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6 of 6 people found the following review helpful By E. A Solinas HALL OF FAMETOP 100 REVIEWERVINE VOICE on September 7, 2000
Format: Hardcover
I checked this book out because I am very much into kids' fantasy, and I wanted to read about elves. Unfortunately, I was wrong. FORTUNATELY, I found a wonderful book.
This book is about Hillary, who is jolted from her comfortable, easy upper-class surroundings by the class oddity, a girl called Sara-Kate who says that there are elves living in her overgrown backyard. Even though her snobby parents are clearly uneasy with this new friendship, Hillary comes to see Sara-Kate--and soon discovers a sad, and all too realistic, secret that her friend has been keeping.
This is not a fantasy book. Rather, it is the journey of two young girls, one who is secure, and one who is frightened and alone, but hides it under the guise of her own little world. It's a sad, sweet story, one that every kid should check out.
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6 of 7 people found the following review helpful By A Customer on June 4, 2000
Format: Hardcover
This book has many things that kids today have to go through. Hate, rejection, and friendship. I know many people out there can relate to these three feelings.
Sara-Kate is underfed, nasty, and extremely 'unpopular.' Everybody tells nasty rumors about her, all rounding up to that she's no good. Nobody's ever been in her house, or seen her mother. The only thing Sara-Kate will say about her dad is, "He's on a Trip." But Sara-Kate's magical garden, soon draws Hillary, a well-liked 4th grader into the magic of the elves.
The elves have their own little village, houses, a ferris wheel, and a pool. Whenever Hillary comes, no elves are seen.
Everybody tells Hillary to stop going. She doesn't listen. Some unspeakable magic is pulling her back to that overgrown garden.
But Hillary soon finds out that Sara-Kate needs help much more than magic.
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More About the Author

Janet Taylor Lisle was born in Englewood, NJ, and grew up in Farmington, CT, spending summers on the coast of Rhode Island, where both her maternal and paternal grandparents lived. The eldest and only daughter in a family of five children, she was educated at local schools, and at fifteen entered The Ethel Walker School, a girl's boarding school in Simsbury, CT.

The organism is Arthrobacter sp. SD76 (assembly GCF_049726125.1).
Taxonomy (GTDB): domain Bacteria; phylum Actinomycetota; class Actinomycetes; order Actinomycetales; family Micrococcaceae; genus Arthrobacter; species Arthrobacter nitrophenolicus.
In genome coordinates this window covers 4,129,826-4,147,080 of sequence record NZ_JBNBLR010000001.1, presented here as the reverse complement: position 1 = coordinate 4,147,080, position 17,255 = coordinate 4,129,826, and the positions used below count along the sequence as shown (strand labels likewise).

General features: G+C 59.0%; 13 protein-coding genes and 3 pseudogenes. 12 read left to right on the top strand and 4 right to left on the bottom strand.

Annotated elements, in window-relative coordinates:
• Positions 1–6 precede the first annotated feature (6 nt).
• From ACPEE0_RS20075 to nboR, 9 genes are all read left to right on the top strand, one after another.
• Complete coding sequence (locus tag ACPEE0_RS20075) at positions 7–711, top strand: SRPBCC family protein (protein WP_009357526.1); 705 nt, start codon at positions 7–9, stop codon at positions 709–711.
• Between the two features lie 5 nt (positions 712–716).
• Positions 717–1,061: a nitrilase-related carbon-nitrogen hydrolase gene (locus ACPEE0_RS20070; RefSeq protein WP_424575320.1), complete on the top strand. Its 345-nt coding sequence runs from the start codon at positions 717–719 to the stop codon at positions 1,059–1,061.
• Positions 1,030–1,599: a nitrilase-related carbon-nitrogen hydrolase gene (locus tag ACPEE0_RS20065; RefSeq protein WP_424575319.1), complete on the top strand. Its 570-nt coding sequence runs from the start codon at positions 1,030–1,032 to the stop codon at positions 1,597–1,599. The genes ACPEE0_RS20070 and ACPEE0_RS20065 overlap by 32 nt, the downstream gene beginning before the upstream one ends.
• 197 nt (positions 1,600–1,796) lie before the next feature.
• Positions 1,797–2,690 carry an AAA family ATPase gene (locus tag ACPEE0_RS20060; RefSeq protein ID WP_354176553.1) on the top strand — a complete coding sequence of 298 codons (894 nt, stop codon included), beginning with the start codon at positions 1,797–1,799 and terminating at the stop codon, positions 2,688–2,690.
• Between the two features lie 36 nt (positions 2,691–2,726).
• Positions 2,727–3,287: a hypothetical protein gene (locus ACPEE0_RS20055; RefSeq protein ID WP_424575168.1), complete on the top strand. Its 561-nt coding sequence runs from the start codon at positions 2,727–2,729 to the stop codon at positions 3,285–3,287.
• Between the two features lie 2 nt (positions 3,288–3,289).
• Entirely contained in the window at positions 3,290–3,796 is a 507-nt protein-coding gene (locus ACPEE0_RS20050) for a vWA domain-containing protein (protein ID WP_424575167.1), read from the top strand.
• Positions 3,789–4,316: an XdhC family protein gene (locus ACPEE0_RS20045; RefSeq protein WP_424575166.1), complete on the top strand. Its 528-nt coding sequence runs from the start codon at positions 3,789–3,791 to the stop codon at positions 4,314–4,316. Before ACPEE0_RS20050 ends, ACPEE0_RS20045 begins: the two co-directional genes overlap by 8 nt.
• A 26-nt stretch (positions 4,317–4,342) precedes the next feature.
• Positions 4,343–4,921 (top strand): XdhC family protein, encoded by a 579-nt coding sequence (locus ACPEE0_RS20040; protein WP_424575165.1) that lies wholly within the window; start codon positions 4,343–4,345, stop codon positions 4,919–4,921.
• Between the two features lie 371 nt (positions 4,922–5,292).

After graduation from Smith College in 1969, with a degree in English, she joined VISTA (Volunteers in Service to America.) She lived and worked for the next several years in Atlanta, GA, organizing food-buying cooperatives in the city's public housing projects, and teaching in an early-child care center. She later enrolled in journalism courses at Georgia State University with the idea of writing about the poverty she had seen. This was the beginning of a newspaper reporting career that extended over the next ten years.

With the birth of her daughter, Lisle gradually turned from journalism to writing projects that could be accomplished at home. In 1984, THE DANCING CATS OF APPLESAP, her first novel, was published by Bradbury Press (Macmillan.) She has subsequently published fifteen other novels for children.

Lisle's books have received the Newbery Honor Award (for AFTERNOON OF THE ELVES, 1990), the Scott O'Dell Award for Historical Fiction (for THE ART OF KEEPING COOL, 2001), Holland's Zilverin Griffel (AFTERNOON OF THE ELVES, 1993), and Italy's Premio Andersen Award (HOW I BECAME A WRITER AND OGGIE LEARNED TO DRIVE, 2006) among other honors. Her book BLACK DUCK won the 2007 Rhode Island Book Award from ASTAL, and was an ALA Notable Children's Book.

For adults, Lisle has written a two volume history of the town of Little Compton: FIRST LIGHT, SAKONNET 1660-1820, (2010) and A HOME BY THE SEA 1820-1950 (2012)

She lives in Little Compton, Rhode Island, in a home by the sea.